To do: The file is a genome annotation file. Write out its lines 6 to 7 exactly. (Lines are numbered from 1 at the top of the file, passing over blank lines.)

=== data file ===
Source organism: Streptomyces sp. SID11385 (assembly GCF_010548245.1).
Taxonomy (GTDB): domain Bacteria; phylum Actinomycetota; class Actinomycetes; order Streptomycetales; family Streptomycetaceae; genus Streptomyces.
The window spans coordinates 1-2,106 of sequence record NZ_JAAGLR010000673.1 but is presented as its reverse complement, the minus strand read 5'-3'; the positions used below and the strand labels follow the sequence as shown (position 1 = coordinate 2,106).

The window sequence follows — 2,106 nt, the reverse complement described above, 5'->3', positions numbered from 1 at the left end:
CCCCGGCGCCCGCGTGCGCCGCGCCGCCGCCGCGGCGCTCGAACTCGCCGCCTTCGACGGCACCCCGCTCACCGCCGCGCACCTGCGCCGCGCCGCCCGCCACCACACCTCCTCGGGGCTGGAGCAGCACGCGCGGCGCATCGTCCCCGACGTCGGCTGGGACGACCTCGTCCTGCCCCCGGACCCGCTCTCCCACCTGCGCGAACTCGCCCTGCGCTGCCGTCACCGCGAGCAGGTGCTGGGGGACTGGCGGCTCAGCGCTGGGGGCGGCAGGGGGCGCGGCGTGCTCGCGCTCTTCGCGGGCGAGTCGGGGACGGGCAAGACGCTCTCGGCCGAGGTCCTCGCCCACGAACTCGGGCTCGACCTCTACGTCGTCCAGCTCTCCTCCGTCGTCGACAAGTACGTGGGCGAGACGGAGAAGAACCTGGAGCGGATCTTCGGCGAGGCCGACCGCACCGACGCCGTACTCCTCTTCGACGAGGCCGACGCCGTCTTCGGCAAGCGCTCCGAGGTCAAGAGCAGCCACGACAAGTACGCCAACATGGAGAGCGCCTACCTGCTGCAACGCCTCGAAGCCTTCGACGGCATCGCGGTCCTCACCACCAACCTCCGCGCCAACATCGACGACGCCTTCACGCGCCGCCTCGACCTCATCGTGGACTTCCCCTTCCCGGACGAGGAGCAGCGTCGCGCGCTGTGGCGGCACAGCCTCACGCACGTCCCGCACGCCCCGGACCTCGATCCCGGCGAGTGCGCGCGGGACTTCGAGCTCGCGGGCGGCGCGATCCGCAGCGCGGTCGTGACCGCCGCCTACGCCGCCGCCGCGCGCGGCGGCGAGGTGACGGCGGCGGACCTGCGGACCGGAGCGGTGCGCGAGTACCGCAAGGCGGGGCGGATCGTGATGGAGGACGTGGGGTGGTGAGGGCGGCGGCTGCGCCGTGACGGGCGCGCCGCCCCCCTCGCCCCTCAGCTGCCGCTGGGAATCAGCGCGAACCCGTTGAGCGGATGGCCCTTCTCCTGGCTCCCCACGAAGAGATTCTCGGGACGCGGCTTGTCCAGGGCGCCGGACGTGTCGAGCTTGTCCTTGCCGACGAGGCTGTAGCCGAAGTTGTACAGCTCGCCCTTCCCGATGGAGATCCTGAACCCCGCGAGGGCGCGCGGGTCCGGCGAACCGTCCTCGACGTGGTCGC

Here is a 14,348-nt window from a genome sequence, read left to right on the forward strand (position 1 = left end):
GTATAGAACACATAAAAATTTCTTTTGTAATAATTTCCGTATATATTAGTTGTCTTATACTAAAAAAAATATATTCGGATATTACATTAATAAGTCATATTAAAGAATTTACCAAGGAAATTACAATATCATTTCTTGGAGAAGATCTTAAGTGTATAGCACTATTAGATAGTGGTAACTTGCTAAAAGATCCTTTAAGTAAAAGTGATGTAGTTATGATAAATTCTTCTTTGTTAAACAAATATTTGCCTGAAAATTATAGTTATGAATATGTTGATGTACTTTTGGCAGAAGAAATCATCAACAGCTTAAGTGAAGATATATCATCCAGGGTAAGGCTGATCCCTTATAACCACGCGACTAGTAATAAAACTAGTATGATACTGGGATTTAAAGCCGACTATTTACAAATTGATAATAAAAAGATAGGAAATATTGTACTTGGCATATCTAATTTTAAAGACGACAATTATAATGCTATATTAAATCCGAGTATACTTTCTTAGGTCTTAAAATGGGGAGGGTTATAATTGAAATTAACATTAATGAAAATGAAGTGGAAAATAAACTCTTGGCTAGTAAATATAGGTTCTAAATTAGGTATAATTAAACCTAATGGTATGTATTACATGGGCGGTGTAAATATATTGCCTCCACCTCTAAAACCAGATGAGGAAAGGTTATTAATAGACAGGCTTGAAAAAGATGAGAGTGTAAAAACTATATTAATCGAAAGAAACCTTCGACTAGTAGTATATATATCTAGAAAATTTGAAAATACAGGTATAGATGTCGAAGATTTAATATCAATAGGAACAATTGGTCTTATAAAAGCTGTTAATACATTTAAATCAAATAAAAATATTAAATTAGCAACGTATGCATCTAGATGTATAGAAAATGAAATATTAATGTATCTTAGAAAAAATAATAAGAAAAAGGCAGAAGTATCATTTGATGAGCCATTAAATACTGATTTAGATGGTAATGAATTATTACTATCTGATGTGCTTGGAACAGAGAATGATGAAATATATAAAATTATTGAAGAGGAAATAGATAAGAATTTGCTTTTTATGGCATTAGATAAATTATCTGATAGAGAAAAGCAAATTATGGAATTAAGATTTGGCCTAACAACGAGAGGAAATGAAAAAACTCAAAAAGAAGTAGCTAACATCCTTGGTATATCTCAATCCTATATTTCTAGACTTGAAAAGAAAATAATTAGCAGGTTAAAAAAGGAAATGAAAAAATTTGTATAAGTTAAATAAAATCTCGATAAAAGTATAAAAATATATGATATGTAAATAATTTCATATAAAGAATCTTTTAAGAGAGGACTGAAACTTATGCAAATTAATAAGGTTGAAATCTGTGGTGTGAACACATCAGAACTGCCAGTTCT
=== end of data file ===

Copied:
Here is a 14,348-nt window from a genome sequence, read left to right on the forward strand (position 1 = left end):
GTATAGAACACATAAAAATTTCTTTTGTAATAATTTCCGTATATATTAGTTGTCTTATACTAAAAAAAATATATTCGGATATTACATTAATAAGTCATATTAAAGAATTTACCAAGGAAATTACAATATCATTTCTTGGAGAAGATCTTAAGTGTATAGCACTATTAGATAGTGGTAACTTGCTAAAAGATCCTTTAAGTAAAAGTGATGTAGTTATGATAAATTCTTCTTTGTTAAACAAATATTTGCCTGAAAATTATAGTTATGAATATGTTGATGTACTTTTGGCAGAAGAAATCATCAACAGCTTAAGTGAAGATATATCATCCAGGGTAAGGCTGATCCCTTATAACCACGCGACTAGTAATAAAACTAGTATGATACTGGGATTTAAAGCCGACTATTTACAAATTGATAATAAAAAGATAGGAAATATTGTACTTGGCATATCTAATTTTAAAGACGACAATTATAATGCTATATTAAATCCGAGTATACTTTCTTAGGTCTTAAAATGGGGAGGGTTATAATTGAAATTAACATTAATGAAAATGAAGTGGAAAATAAACTCTTGGCTAGTAAATATAGGTTCTAAATTAGGTATAATTAAACCTAATGGTATGTATTACATGGGCGGTGTAAATATATTGCCTCCACCTCTAAAACCAGATGAGGAAAGGTTATTAATAGACAGGCTTGAAAAAGATGAGAGTGTAAAAACTATATTAATCGAAAGAAACCTTCGACTAGTAGTATATATATCTAGAAAATTTGAAAATACAGGTATAGATGTCGAAGATTTAATATCAATAGGAACAATTGGTCTTATAAAAGCTGTTAATACATTTAAATCAAATAAAAATATTAAATTAGCAACGTATGCATCTAGATGTATAGAAAATGAAATATTAATGTATCTTAGAAAAAATAATAAGAAAAAGGCAGAAGTATCATTTGATGAGCCATTAAATACTGATTTAGATGGTAATGAATTATTACTATCTGATGTGCTTGGAACAGAGAATGATGAAATATATAAAATTATTGAAGAGGAAATAGATAAGAATTTGCTTTTTATGGCATTAGATAAATTATCTGATAGAGAAAAGCAAATTATGGAATTAAGATTTGGCCTAACAACGAGAGGAAATGAAAAAACTCAAAAAGAAGTAGCTAACATCCTTGGTATATCTCAATCCTATATTTCTAGACTTGAAAAGAAAATAATTAGCAGGTTAAAAAAGGAAATGAAAAAATTTGTATAAGTTAAATAAAATCTCGATAAAAGTATAAAAATATATGATATGTAAATAATTTCATATAAAGAATCTTTTAAGAGAGGACTGAAACTTATGCAAATTAATAAGGTTGAAATCTGTGGTGTGAACACATCAGAACTGCCAGTTCT